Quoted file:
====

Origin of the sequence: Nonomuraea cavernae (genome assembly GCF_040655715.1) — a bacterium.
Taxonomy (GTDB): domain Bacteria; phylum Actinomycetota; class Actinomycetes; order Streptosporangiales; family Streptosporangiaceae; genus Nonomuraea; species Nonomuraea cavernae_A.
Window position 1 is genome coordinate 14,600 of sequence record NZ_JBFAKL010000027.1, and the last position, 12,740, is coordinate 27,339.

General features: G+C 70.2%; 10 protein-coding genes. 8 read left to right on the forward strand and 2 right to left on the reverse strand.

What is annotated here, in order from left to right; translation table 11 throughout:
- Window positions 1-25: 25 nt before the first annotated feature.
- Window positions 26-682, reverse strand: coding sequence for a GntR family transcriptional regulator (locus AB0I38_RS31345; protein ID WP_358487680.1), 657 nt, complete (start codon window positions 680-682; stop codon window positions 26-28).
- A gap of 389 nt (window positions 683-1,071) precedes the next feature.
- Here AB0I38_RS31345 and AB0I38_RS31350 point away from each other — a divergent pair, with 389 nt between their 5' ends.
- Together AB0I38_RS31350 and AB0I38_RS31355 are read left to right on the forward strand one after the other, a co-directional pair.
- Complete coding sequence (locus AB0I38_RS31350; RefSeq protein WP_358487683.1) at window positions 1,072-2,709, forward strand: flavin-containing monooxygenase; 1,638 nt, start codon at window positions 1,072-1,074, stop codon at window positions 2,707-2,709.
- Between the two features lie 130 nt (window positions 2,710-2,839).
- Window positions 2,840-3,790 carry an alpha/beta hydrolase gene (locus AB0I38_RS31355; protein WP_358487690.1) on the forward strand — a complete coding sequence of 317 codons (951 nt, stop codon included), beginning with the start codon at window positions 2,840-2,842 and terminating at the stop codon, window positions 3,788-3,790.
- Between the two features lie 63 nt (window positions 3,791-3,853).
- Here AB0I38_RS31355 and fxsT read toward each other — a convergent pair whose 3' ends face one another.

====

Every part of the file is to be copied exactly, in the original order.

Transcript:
Origin of the sequence: Nonomuraea cavernae (genome assembly GCF_040655715.1) — a bacterium.
Taxonomy (GTDB): domain Bacteria; phylum Actinomycetota; class Actinomycetes; order Streptosporangiales; family Streptosporangiaceae; genus Nonomuraea; species Nonomuraea cavernae_A.
Window position 1 is genome coordinate 14,600 of sequence record NZ_JBFAKL010000027.1, and the last position, 12,740, is coordinate 27,339.

General features: G+C 70.2%; 10 protein-coding genes. 8 read left to right on the forward strand and 2 right to left on the reverse strand.

What is annotated here, in order from left to right; translation table 11 throughout:
- Window positions 1-25: 25 nt before the first annotated feature.
- Window positions 26-682, reverse strand: coding sequence for a GntR family transcriptional regulator (locus AB0I38_RS31345; protein ID WP_358487680.1), 657 nt, complete (start codon window positions 680-682; stop codon window positions 26-28).
- A gap of 389 nt (window positions 683-1,071) precedes the next feature.
- Here AB0I38_RS31345 and AB0I38_RS31350 point away from each other — a divergent pair, with 389 nt between their 5' ends.
- Together AB0I38_RS31350 and AB0I38_RS31355 are read left to right on the forward strand one after the other, a co-directional pair.
- Complete coding sequence (locus AB0I38_RS31350; RefSeq protein WP_358487683.1) at window positions 1,072-2,709, forward strand: flavin-containing monooxygenase; 1,638 nt, start codon at window positions 1,072-1,074, stop codon at window positions 2,707-2,709.
- Between the two features lie 130 nt (window positions 2,710-2,839).
- Window positions 2,840-3,790 carry an alpha/beta hydrolase gene (locus AB0I38_RS31355; protein WP_358487690.1) on the forward strand — a complete coding sequence of 317 codons (951 nt, stop codon included), beginning with the start codon at window positions 2,840-2,842 and terminating at the stop codon, window positions 3,788-3,790.
- Between the two features lie 63 nt (window positions 3,791-3,853).
- Here AB0I38_RS31355 and fxsT read toward each other — a convergent pair whose 3' ends face one another.